When Starkey stepped into the restaurant, she began to shake with a rage beyond all hope of control. She had to grip the counter to keep her feet. If Leyton or Kelso walked in now, her career would be finished. Kelso would order her in to the bank for sure, she would be forced to retire with the medical, and all that would be left of Carol Starkey's life would be fear, and emptiness.
Starkey clawed open her purse for the silver flask, feeling the gin cut into her throat in the same moment she cursed her own weakness, and felt ashamed. She breathed deep, refusing to sit because she knew she would not be able to rise. She took a second long pull on the flask, and the shaking subsided.
Starkey fought down the memories and the fear, telling herself she was only doing what she needed to do and that everything would be all right. She was too tough for it. She would beat it. She would win.
After a while, she had herself together.
Starkey put away the flask, sprayed her mouth with Binaca, then went back out to the crime scene. She was always a tough girl.
Starkey found the two Adam car officers, who gave her the log time of their original dispatch call. She used her cell phone to call the day manager at Emergency Services, identified herself, provided an approximate time, and requested a tape of the call as well as an address of origin. What most people didn't know was that all calls to 911 were automatically taped and recorded with the originating phone number and that phone number's address. It had to be this way because people in an emergency situation, especially when threatened or dying, couldn't be expected to provide their location. So the system took that into account and provided the address for them.
Starkey left her office number, and asked the manager to provide the information as quickly as she had it.
When Starkey was finished with Emergency Services, she walked across to the apartment buildings where Marzik and Santos were questioning the few residents who had been let back into the area. They saw her coming, and walked out to meet her by the street.
Jorge Santos was a short man with a quizzical expression who always looked as if he was trying to remember something that he'd forgotten. His name was pronounced "whore-hey," which had earned him the dubious nickname of Hooker. Beth Marzik was divorced, with two kids who stayed with her mother when she was on the job. She sold Amway products for the extra money, but she pushed it so hard that half the detectives at Spring Street would duck when they saw her approaching.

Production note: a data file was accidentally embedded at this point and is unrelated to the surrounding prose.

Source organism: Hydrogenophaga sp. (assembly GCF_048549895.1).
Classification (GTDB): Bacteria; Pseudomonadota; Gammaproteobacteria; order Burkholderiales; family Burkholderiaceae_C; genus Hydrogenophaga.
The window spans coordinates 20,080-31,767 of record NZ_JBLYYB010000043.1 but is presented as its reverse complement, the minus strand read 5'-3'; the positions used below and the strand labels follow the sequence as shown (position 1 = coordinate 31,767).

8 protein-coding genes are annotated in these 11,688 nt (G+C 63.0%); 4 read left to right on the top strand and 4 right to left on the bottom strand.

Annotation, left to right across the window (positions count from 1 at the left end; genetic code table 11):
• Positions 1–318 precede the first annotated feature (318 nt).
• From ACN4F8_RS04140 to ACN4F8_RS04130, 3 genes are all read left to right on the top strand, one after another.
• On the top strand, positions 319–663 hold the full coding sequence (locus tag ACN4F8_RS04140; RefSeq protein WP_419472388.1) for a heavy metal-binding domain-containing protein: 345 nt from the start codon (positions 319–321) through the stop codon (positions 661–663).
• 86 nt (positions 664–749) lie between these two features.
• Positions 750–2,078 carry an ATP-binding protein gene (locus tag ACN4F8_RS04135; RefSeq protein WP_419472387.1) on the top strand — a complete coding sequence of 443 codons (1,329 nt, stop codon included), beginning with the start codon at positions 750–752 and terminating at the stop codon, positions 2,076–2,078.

Starkey said, "Good news. Leyton says the call-out was responding to a 911."
"This good citizen happen to leave a name?"
"I already put in a call to Emergency Services. They'll run the tapes and have something for us as soon as they can."
Marzik nudged Santos.
"Bet you a dollar to a blow job there's no name."
Santos darkened. He was a religious man, married with four children, and hated it when she talked like that.
Starkey interrupted her.
"I've gotta get the uniforms set up for the sweep. Dick says the Rampart detectives offered to help with the door-to-door."
Marzik frowned as if she didn't like that idea.
"Well, we're not going to get to most of these people tonight. What I'm hearing is that a lot of the people who were evacuated went to relatives or friends after the damned thing blew."
"You're getting a list of residents from the managers, right?"
Marzik looked suspicious. Her attitude made Starkey tired.
"Get the managers to pull the rental apps, too. They should be on file. Most of the rental applications I used to fill out wanted the name of a relative or somebody to vouch for you. That's probably where those people went."
Copyright Robert Crais, 2000. All rights reserved. Published by the permission of the publisher, Doubleday. No part of this book may be reproduced without permission from the publisher.
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Southern Gothic fantasy with a contemporary flare set in Savannah
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